In a recent Wage and Hour development, the Fifth Circuit held that the “fluctuating workweek method,” which allows employers to decrease their liability for overtime payments in situations where they misclassify exempt employees, should not automatically be used where the employee works a different number of hours each week based on a recurring, fixed schedule.
Calculating Hourly Rates: Fixed Method vs. Fluctuating Workweek Method
Since overtime pay is computed in terms of an hourly rate based on an employee’s regular rate of pay, to determine how much overtime pay a misclassified employee may be due, courts must first determine an employee’s regular rate of pay. Where the misclassified employee is paid on a salary basis, courts must convert the employee’s salary compensation to an hourly rate.
The “fixed” or “standard” method of calculating a salaried employee’s regular hourly rate of pay is to divide the employee’s salary by the number of hours which the salary is intended to compensate. However, for some salaried arrangements, there is no fixed number of hours the employee is expected to work each week. Many salaries are intended to compensate however many hours the job demands in a particular week, with the weekly salary staying the same whether many or few hours are actually worked. When an employee agrees to such an arrangement, the hours worked in each workweek fluctuate, and the appropriate way to determine the regular hourly rate of pay is through what is called the “fluctuating workweek method.” Utilizing this method, the regular rate of pay is calculated by dividing the salary paid in a workweek by the total of number of hours worked. As a result, the use of the “fluctuating workweek method” almost always results in a lower regular rate of pay than under the “fixed method.”
The Fifth Circuit Redefines Fluctuating Workweek
Last Friday, August 4th, the Fifth Circuit weighed in on the application of the “fluctuating workweek method.” In Hills v. Entergy Operations, Inc., a group of security supervisors claimed their employer, a nuclear power plant operator, misclassified them as exempt from overtime payment eligibility.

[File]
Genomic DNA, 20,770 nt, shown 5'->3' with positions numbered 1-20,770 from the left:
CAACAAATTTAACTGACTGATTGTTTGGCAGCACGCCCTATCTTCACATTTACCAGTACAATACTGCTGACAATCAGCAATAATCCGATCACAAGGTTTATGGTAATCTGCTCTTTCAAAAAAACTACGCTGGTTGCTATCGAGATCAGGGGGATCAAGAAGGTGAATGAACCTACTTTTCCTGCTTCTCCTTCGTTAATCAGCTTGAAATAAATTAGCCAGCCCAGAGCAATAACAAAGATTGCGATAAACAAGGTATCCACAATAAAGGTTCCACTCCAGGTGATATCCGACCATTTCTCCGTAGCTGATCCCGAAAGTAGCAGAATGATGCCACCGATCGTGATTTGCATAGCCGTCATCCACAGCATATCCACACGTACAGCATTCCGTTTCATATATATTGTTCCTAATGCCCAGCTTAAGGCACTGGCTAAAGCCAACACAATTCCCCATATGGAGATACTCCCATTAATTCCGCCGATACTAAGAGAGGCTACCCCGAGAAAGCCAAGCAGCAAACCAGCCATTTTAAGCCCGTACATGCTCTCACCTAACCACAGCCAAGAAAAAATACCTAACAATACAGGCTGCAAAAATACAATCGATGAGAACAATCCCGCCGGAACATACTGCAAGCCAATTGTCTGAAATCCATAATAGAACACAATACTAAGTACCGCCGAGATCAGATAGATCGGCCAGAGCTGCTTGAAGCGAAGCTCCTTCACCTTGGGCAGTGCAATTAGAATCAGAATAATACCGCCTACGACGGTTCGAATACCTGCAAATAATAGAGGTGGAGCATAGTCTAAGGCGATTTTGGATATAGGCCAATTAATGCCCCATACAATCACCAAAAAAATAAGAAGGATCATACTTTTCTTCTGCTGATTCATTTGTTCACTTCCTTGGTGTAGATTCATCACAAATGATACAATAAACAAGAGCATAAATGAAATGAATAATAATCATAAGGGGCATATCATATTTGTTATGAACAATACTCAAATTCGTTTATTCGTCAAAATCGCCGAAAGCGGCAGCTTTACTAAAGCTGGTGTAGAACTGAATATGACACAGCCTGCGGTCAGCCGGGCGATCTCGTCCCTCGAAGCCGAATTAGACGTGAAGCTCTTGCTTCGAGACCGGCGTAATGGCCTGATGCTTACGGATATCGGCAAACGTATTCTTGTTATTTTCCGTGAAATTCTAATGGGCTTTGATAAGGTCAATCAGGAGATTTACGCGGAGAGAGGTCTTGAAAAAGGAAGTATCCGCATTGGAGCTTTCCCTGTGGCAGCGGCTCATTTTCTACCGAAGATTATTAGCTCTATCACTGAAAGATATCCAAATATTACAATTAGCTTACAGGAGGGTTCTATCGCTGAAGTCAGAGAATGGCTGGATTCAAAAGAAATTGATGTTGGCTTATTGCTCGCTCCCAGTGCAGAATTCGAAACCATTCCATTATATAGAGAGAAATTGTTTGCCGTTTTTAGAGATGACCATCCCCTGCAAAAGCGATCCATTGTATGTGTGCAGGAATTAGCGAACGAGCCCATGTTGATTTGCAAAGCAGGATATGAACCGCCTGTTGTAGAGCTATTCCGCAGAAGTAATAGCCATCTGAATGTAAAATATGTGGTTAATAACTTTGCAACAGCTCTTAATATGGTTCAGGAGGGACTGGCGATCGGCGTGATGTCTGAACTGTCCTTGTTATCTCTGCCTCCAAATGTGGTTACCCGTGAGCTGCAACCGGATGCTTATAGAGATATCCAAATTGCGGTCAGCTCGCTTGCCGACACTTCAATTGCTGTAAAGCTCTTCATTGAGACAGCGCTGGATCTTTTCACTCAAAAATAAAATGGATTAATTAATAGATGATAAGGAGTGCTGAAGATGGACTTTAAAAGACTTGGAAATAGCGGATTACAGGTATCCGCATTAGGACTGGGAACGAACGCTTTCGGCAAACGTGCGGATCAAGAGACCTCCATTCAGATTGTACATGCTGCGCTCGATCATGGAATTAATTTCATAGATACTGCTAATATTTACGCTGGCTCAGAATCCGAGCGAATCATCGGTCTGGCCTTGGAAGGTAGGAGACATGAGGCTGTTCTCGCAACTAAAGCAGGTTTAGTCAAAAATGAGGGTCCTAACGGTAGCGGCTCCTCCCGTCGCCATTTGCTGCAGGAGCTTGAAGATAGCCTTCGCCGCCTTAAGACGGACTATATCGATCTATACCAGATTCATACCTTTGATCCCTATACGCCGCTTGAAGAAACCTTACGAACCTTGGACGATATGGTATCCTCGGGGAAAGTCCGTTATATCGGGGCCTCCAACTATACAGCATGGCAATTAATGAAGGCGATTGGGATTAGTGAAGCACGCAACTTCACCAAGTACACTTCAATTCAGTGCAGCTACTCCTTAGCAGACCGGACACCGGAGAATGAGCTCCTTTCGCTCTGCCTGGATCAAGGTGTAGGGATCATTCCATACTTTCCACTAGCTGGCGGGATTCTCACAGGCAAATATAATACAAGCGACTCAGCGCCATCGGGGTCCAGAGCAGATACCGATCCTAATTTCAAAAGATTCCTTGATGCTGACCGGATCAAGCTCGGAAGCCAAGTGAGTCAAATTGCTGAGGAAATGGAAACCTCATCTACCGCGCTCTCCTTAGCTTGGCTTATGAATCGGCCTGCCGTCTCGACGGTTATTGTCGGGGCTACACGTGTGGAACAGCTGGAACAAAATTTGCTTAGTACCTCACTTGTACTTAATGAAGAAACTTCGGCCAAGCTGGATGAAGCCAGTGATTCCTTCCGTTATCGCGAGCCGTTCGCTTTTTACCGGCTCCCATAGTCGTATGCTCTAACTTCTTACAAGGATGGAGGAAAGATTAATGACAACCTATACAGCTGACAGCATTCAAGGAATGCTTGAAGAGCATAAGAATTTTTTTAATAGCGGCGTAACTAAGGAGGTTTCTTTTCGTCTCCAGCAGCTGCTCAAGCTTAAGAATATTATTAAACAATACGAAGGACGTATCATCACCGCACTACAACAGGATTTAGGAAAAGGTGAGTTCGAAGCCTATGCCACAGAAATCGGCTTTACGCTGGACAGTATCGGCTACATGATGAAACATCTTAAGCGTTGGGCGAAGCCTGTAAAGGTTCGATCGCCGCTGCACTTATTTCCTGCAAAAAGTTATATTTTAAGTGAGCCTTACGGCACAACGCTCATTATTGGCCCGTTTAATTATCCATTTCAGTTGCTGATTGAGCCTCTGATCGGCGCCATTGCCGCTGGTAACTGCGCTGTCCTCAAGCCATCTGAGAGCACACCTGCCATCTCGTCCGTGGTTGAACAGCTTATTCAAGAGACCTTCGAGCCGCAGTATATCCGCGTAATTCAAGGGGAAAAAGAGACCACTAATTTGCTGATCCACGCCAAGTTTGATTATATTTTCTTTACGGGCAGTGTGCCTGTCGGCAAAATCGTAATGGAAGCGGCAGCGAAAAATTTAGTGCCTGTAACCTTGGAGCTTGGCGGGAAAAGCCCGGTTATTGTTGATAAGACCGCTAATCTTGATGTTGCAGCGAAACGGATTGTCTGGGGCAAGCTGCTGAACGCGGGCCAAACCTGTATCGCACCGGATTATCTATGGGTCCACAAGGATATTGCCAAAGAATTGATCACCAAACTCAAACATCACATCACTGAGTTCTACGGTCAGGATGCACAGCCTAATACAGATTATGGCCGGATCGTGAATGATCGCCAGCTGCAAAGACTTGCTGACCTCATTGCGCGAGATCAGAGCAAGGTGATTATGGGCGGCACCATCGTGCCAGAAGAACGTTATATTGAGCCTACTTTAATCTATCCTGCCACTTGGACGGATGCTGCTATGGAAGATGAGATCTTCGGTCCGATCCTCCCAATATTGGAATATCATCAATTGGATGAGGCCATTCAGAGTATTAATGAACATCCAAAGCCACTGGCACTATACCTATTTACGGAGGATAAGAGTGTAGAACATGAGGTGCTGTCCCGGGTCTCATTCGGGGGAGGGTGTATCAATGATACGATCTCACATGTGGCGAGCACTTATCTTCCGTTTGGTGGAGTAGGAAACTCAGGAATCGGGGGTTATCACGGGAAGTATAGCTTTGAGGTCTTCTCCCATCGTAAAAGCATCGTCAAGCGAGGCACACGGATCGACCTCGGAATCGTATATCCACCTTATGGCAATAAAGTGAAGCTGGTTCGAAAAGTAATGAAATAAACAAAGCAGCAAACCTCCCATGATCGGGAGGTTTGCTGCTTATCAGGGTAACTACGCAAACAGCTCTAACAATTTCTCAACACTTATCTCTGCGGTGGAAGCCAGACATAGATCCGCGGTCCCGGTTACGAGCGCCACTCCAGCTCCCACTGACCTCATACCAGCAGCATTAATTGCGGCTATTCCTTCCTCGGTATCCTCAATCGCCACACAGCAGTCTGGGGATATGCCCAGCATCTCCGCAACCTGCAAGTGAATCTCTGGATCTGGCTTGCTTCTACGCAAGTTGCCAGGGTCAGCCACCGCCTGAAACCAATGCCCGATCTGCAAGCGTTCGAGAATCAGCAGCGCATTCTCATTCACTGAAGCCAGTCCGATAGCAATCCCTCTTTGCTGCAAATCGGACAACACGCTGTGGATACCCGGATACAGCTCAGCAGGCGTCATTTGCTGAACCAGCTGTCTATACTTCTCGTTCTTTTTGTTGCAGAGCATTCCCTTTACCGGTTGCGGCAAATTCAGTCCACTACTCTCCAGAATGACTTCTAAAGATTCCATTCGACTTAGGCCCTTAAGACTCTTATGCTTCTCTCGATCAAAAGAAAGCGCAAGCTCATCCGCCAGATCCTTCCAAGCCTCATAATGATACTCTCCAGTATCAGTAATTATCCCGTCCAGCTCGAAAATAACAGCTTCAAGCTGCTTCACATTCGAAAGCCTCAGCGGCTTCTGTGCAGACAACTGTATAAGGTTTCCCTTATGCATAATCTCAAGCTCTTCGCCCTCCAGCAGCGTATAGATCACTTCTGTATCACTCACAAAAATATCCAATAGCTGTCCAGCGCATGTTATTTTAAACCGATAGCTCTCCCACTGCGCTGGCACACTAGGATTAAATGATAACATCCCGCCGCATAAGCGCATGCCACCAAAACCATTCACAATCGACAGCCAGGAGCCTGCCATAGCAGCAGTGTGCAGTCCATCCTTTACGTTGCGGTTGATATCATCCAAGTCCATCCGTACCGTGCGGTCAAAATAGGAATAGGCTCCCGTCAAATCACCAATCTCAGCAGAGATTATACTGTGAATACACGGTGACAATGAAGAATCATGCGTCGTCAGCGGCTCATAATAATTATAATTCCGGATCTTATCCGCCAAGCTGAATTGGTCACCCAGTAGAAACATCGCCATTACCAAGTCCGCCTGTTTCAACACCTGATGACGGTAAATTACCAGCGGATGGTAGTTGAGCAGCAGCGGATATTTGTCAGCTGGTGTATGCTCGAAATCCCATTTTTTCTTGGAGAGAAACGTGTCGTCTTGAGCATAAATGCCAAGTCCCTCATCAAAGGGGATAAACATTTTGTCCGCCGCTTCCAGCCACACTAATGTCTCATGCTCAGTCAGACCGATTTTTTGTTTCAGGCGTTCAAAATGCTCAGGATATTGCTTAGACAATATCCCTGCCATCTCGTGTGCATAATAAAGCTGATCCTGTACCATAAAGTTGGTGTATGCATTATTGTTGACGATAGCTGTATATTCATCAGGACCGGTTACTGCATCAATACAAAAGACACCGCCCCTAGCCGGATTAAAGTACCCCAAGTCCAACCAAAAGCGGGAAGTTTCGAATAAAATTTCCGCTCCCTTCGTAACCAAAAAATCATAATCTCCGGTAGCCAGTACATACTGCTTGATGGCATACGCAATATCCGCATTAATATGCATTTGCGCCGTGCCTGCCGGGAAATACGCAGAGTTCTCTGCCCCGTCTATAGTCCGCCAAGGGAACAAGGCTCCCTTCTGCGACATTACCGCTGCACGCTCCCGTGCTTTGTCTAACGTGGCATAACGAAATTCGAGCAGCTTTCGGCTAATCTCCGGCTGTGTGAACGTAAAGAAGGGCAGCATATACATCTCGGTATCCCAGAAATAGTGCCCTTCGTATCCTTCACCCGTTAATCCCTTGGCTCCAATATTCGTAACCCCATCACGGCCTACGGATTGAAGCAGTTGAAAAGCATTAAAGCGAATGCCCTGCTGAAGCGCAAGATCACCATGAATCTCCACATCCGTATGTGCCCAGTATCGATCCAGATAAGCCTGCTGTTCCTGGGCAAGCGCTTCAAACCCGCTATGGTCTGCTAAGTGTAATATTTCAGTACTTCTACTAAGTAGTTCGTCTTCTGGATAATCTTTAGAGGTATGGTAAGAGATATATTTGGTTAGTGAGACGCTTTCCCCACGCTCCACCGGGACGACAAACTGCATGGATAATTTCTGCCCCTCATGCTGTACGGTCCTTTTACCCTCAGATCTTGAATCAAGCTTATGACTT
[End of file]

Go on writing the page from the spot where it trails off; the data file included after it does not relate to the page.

While the misclassification has not been reached, the Fifth Circuit reversed the district court’s holding that the “fluctuating workweek method” of damage calculation would automatically apply. The district court’s decision was based on the plaintiffs’ admission that they agreed to a biweekly schedule that alternated the number of hours worked from week-to-week (a recurring schedule of 36 hours one week and 48 hours the next). Since this schedule had the employees working a different number of hours each week, the district court reasoned that the biweekly alternation was a “fluctuating” schedule.
The Fifth Circuit disagreed with the district court’s assessment that the biweekly alternation automatically constituted a “fluctuating” schedule. According to the Fifth Circuit, the “fluctuating workweek method” should only be applied when the employee “clearly understands” that his or her salary is intended to compensate any unlimited amount of hours he or she might be expected to work in any given week. The Fifth Circuit reasoned that “[t]hough [the security supervisors’] schedule alternates from week to week, it is “fixed” in the sense that the parties agreed to it at the outset of their employment relationship… This biweekly alternating, but fixed, schedule is not necessarily “fluctuating” as that term of art is used in the fluctuating workweek method.”
While the eventual trier of fact will determine whether or not the workers in Hills worked a “fixed” or “fluctuating” schedule, the Fifth Circuit’s decision signals the potential for greater recoveries for misclassified employees.
As a step to limit liability, employers should include clear language in offer letters to salaried employees that their schedule may fluctuate from week-to-week and the salary is intended to compensate any unlimited amount of hours they might need to work in a given week to fulfill the responsibilities of their position.
 See Hills v. Entergy Operations, Inc., 5th Cir., No. 16-30924, August 4, 2017.